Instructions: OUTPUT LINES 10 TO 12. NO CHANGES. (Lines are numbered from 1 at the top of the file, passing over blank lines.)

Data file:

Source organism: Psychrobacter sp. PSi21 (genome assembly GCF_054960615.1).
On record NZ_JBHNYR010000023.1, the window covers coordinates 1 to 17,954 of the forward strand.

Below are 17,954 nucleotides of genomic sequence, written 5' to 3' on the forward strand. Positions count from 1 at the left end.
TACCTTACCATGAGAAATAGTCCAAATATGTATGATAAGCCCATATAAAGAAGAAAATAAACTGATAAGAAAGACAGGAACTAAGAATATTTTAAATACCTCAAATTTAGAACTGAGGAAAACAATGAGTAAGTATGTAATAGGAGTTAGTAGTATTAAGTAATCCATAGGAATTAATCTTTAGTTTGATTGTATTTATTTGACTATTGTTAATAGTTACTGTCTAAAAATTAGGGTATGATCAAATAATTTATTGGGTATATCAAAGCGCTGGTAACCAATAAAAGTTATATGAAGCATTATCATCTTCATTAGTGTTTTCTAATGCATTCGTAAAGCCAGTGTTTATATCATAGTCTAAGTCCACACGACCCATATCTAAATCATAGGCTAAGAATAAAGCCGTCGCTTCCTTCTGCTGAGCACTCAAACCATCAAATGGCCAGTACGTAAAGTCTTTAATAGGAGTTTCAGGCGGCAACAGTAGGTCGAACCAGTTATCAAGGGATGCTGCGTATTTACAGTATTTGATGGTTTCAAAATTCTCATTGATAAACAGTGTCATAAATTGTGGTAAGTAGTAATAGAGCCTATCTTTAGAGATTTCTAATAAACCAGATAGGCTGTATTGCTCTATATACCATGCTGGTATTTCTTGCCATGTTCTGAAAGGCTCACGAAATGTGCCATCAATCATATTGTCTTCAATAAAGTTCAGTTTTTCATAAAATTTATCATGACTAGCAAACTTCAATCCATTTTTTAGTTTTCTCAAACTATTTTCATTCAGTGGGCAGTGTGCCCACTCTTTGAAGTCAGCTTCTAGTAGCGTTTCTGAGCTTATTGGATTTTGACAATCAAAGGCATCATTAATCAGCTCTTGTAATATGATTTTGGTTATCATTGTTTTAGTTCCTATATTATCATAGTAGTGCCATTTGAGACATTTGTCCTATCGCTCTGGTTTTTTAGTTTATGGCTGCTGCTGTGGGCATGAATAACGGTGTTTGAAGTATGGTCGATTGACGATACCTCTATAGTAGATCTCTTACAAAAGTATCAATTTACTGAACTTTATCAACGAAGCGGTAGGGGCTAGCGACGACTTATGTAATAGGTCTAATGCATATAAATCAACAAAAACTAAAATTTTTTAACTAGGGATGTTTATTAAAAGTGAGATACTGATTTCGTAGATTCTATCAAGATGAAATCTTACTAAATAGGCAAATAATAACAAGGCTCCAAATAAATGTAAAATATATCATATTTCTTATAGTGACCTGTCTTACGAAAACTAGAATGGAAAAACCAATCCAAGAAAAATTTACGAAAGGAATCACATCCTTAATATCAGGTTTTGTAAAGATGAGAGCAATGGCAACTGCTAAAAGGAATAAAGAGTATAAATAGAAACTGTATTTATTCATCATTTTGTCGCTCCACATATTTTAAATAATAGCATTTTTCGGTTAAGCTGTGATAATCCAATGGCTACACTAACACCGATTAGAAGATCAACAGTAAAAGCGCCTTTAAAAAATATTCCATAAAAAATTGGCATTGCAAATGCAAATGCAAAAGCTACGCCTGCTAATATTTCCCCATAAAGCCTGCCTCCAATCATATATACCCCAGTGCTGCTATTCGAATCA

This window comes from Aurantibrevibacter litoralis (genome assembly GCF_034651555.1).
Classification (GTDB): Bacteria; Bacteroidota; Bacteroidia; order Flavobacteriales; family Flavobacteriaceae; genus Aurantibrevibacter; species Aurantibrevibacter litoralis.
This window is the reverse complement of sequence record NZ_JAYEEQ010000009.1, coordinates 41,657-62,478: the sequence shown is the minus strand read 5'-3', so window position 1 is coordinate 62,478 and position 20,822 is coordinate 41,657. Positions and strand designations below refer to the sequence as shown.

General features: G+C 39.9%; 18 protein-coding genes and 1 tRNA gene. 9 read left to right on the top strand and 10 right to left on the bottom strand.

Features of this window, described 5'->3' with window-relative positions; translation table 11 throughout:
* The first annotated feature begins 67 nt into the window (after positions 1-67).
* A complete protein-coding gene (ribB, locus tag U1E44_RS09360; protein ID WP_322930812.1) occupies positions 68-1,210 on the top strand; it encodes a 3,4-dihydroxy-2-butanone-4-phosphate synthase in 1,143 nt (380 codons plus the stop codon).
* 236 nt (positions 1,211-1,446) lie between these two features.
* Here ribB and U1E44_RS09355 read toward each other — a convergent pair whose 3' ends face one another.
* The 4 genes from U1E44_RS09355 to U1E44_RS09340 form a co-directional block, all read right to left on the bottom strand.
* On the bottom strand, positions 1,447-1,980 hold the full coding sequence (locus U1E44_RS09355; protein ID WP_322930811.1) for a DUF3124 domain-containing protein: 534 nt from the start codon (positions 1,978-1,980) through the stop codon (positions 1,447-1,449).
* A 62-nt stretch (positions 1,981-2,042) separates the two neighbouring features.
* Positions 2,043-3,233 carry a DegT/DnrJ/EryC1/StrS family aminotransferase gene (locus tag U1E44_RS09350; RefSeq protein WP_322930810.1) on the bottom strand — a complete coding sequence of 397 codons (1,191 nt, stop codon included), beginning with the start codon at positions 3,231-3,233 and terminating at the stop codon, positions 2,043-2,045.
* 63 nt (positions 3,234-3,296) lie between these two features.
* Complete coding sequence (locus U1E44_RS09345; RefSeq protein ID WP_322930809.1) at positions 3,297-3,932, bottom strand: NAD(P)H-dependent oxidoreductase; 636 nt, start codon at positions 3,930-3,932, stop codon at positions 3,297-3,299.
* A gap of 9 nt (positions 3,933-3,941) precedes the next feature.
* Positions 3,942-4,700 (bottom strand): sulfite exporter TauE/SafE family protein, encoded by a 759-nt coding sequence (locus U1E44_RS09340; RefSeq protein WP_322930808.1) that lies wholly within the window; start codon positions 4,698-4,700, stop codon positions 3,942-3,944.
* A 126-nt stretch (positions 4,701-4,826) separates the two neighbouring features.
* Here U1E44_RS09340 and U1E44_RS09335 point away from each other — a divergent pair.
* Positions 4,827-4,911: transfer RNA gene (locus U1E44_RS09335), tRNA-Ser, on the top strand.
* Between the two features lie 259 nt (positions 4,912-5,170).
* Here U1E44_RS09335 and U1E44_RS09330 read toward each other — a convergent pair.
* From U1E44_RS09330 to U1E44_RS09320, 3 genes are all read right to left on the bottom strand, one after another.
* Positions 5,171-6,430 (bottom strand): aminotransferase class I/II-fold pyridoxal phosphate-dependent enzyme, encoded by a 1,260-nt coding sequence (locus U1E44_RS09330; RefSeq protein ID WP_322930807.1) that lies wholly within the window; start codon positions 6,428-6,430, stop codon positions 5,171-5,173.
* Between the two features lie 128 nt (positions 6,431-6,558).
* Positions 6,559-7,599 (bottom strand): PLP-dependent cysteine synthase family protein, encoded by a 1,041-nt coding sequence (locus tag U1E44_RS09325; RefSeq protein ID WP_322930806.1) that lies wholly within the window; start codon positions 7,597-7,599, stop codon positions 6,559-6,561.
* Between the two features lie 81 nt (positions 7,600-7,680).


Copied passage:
* The first annotated feature begins 67 nt into the window (after positions 1-67).
* A complete protein-coding gene (ribB, locus tag U1E44_RS09360; protein ID WP_322930812.1) occupies positions 68-1,210 on the top strand; it encodes a 3,4-dihydroxy-2-butanone-4-phosphate synthase in 1,143 nt (380 codons plus the stop codon).
* 236 nt (positions 1,211-1,446) lie between these two features.